Why Ron DeSantis Won’t—or Shouldn’t—Run for President

Donald Trump would make it his mission to destroy the Florida governor.

Bumper stickers supporting Florida Gov. Ron DeSantis on sale at a Trump rally in Conroe, Texas, in January 2022. Jill Colvin/AP

Editor’s note: The below article first appeared in David Corn’s newsletter, Our Land. The newsletter is written by David twice a week (most of the time) and provides behind-the-scenes stories about politics and media; his unvarnished take on the events of the day; film, book, television, podcast, and music recommendations; interactive audience features; and more. Subscribing costs just $5 a month—but you can sign up for a free 30-day trial of Our Land here. Please check it out. And please also check out David’s new New York Times bestseller: American Psychosis: A Historical Investigation of How the Republican Party Went Crazy.

Donald Trump cannot accept rejection. Donald Trump is fueled by vengeance. And this is why, as of now, it would be foolish for Republican Gov. Ron DeSantis to run for president in 2024.

It is fashionable these days for pundits to guffaw about Trump’s declining influence within the GOP. In polls asking Republican voters to state their preference for next year, DeSantis often beats the former guy, occasionally by a hefty margin. Last month, Trump, who in November announced his third White House bid, hit record lows for his approval rating among all voters (31 percent) and GOP voters (70 percent). Axios noted, “A raft of new polls shows former President Trump is losing juice among core Republican voters—a rare but unmistakable drop in base support that would jeopardize his 2024 comeback bid.” Trump’s own supporters and allies mocked and scorned him for his grifty NFT trading card venture. (Fortune reported this week, “The trading volume of Donald Trump’s Digital Trading Cards, which feature images of the former president dressed as a superhero and as an astronaut, has fallen off a cliff, according to data from CryptoSlam.”) Trump is “fading fast,” former GOP House Speaker Paul Ryan told CNN on Thursday. “He is a proven loser.” Yes, Rep. Kevin McCarthy fulsomely hailed Trump for helping him (barely) prevail in the chaotic House speakership contest. Even with that, the conventional wisdom is that Trump is trending in the wrong direction. With a touch of glee, New York Times columnist Charles Blow observed days ago, “Donald Trump is essentially being put out to pasture” by the GOP.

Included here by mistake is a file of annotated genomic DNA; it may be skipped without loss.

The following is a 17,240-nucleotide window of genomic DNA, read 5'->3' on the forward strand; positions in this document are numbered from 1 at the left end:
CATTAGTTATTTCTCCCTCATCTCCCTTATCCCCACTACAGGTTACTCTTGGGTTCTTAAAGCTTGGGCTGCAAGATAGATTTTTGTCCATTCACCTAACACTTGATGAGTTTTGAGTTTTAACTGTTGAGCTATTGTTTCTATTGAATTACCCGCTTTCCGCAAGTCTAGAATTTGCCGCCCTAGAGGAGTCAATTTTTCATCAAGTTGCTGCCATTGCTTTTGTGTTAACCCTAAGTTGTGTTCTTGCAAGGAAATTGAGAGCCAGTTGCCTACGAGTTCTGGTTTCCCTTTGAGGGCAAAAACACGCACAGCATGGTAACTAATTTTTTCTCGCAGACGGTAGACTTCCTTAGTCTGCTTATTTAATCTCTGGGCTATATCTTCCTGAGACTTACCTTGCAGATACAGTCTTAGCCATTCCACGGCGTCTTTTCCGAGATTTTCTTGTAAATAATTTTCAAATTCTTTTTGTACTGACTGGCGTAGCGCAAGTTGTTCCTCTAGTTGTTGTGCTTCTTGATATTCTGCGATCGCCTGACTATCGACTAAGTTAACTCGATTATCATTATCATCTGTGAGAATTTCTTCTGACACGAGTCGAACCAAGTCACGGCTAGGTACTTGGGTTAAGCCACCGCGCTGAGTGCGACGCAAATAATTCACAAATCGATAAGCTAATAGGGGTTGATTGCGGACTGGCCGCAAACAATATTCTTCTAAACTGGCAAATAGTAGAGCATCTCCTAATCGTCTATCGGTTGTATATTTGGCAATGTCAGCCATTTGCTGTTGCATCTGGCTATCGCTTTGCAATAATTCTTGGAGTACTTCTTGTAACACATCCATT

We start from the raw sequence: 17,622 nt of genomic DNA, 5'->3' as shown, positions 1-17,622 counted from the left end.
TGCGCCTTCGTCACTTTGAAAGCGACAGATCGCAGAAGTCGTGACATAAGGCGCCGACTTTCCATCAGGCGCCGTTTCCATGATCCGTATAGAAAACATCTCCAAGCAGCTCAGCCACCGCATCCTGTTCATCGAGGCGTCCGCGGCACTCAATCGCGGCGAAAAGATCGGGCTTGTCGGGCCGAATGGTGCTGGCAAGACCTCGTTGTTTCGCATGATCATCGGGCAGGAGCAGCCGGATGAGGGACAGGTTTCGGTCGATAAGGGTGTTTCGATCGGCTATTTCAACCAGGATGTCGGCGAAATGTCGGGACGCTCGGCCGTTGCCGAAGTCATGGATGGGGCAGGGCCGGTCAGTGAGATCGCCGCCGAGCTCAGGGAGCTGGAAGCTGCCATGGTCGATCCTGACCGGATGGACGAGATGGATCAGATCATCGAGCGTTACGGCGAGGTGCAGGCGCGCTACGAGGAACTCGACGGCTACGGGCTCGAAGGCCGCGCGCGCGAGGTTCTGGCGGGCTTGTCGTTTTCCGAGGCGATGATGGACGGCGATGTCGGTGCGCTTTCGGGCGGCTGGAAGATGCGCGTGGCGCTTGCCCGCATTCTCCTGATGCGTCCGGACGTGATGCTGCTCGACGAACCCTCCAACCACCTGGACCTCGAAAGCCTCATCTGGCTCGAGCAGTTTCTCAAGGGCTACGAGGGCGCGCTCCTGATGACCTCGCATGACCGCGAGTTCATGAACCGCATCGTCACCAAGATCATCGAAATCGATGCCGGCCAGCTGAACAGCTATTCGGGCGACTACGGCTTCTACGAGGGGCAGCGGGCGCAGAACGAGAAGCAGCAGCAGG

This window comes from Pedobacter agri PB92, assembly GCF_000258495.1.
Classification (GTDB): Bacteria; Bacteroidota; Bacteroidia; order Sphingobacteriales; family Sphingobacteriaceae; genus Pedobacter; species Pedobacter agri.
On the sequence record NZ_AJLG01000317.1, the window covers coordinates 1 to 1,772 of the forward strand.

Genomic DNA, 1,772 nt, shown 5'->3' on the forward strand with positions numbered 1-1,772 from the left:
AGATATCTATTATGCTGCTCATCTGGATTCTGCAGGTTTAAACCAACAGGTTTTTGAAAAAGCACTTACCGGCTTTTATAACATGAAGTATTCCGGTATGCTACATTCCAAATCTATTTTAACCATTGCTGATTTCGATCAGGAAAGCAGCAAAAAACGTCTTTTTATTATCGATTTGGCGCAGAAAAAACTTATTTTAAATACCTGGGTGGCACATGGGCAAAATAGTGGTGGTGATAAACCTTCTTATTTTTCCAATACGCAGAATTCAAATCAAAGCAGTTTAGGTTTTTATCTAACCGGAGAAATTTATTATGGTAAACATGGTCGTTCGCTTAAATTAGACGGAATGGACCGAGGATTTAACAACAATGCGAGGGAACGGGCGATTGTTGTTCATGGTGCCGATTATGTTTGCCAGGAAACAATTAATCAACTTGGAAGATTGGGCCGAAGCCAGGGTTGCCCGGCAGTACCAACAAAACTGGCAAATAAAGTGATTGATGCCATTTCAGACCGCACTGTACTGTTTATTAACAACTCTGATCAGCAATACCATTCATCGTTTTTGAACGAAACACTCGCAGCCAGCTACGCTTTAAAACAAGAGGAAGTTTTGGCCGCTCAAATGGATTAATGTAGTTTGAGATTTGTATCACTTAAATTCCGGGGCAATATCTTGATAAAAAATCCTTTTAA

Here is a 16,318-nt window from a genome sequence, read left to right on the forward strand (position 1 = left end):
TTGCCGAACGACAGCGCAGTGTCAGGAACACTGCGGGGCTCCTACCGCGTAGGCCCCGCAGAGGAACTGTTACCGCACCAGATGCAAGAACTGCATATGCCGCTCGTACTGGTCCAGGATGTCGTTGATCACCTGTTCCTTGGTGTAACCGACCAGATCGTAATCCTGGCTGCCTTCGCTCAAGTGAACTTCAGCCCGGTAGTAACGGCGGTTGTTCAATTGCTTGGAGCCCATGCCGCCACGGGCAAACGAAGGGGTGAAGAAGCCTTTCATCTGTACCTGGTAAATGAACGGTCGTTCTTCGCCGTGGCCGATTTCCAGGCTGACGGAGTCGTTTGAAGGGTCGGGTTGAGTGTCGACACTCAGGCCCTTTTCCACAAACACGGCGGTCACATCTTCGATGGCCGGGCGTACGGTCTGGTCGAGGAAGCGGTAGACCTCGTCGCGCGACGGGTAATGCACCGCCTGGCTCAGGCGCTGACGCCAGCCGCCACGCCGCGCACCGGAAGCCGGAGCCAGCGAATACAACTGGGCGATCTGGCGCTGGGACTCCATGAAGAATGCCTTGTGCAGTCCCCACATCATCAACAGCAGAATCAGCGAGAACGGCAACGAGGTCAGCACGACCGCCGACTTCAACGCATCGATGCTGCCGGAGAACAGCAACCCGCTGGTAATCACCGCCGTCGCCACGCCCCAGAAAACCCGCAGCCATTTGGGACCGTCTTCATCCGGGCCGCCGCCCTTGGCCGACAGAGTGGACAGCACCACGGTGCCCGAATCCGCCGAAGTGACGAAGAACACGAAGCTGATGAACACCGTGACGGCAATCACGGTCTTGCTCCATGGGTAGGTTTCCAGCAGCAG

Yes, but. And this is the but: Trump remains dangerous. To the nation, to the GOP, and to DeSantis and other potential Republican rivals. That is because, as January 6 demonstrated, if Trump cannot be king, he will burn down the palace— with everyone in it, especially those who denied him the crown.

No matter what the polls say now, DeSantis or any other GOP aspirant who enters the race against Trump will have a tough time. Hitting below the belt is what Trump does best. He is not bound by rules or decency. He demonstrated this during the 2016 GOP sweepstakes. Conventional politicians were no match for his mean-spiritedness and constant streams of lies. One by one, he bested the pipsqueaks, several of whom had been touted as powerhouse candidates of depth, intelligence, and talent. (Jeb!) None of them could figure out how to compete against a scoundrel who refused to follow political conventions (as low as they might be). And then there were none.

It’s easy to argue that a forewarned DeSantis will be a forearmed DeSantis. Trump’s tricks are now well known, and, like an old boxer, he seems to have lost a step or two. Surely, a savvy and crafty fellow like the Florida governor can figure out how to rope-a-dope or sidestep the Marauder of Mar-a-Lago. Perhaps. But there is no telling if DeSantis can devise the right footwork before he gets in the ring with Trump. And Trump will do whatever it takes to destroy DeSantis. He will approach him as an existential threat and fire away. Again and again and again. He will make up stories about DeSantis. He will hurl horrible and baseless claims at him. He will go for blood.

Trump will force DeSantis—or any other opponent—into the gutter. And this is the problem for his rivals: Trump likes being in the gutter. He wears it well. That’s a talent, and it’s not possessed by many politicians—or people. My father used to tell me: Never get in a fight with a skunk; you both end up stinking, but the skunk likes it.